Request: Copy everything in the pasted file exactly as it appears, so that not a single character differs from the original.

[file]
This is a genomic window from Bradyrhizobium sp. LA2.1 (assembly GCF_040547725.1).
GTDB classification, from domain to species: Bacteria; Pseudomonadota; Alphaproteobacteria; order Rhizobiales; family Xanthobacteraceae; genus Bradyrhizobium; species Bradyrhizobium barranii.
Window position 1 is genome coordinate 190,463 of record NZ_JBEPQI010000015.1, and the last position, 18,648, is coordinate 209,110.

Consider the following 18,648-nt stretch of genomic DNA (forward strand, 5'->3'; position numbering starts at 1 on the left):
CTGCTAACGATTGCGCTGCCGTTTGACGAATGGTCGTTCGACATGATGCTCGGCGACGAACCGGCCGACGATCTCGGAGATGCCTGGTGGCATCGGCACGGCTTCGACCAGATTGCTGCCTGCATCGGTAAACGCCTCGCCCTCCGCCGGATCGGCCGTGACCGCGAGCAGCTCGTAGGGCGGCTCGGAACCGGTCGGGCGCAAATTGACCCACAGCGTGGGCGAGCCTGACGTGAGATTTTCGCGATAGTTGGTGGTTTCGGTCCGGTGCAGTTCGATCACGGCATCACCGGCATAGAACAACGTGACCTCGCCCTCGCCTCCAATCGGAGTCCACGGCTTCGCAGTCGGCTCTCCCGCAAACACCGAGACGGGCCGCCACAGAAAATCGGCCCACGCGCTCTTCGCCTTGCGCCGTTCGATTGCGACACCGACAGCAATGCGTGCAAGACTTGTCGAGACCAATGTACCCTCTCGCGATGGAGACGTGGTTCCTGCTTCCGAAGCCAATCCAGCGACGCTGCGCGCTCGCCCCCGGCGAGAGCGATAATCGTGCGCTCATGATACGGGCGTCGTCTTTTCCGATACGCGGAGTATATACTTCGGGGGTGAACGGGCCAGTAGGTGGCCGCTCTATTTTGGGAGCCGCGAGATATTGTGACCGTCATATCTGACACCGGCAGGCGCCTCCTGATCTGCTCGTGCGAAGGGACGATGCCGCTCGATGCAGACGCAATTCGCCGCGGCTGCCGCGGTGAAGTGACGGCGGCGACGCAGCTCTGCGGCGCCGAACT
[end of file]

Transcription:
This is a genomic window from Bradyrhizobium sp. LA2.1 (assembly GCF_040547725.1).
GTDB classification, from domain to species: Bacteria; Pseudomonadota; Alphaproteobacteria; order Rhizobiales; family Xanthobacteraceae; genus Bradyrhizobium; species Bradyrhizobium barranii.
Window position 1 is genome coordinate 190,463 of record NZ_JBEPQI010000015.1, and the last position, 18,648, is coordinate 209,110.

Consider the following 18,648-nt stretch of genomic DNA (forward strand, 5'->3'; position numbering starts at 1 on the left):
CTGCTAACGATTGCGCTGCCGTTTGACGAATGGTCGTTCGACATGATGCTCGGCGACGAACCGGCCGACGATCTCGGAGATGCCTGGTGGCATCGGCACGGCTTCGACCAGATTGCTGCCTGCATCGGTAAACGCCTCGCCCTCCGCCGGATCGGCCGTGACCGCGAGCAGCTCGTAGGGCGGCTCGGAACCGGTCGGGCGCAAATTGACCCACAGCGTGGGCGAGCCTGACGTGAGATTTTCGCGATAGTTGGTGGTTTCGGTCCGGTGCAGTTCGATCACGGCATCACCGGCATAGAACAACGTGACCTCGCCCTCGCCTCCAATCGGAGTCCACGGCTTCGCAGTCGGCTCTCCCGCAAACACCGAGACGGGCCGCCACAGAAAATCGGCCCACGCGCTCTTCGCCTTGCGCCGTTCGATTGCGACACCGACAGCAATGCGTGCAAGACTTGTCGAGACCAATGTACCCTCTCGCGATGGAGACGTGGTTCCTGCTTCCGAAGCCAATCCAGCGACGCTGCGCGCTCGCCCCCGGCGAGAGCGATAATCGTGCGCTCATGATACGGGCGTCGTCTTTTCCGATACGCGGAGTATATACTTCGGGGGTGAACGGGCCAGTAGGTGGCCGCTCTATTTTGGGAGCCGCGAGATATTGTGACCGTCATATCTGACACCGGCAGGCGCCTCCTGATCTGCTCGTGCGAAGGGACGATGCCGCTCGATGCAGACGCAATTCGCCGCGGCTGCCGCGGTGAAGTGACGGCGGCGACGCAGCTCTGCGGCGCCGAACT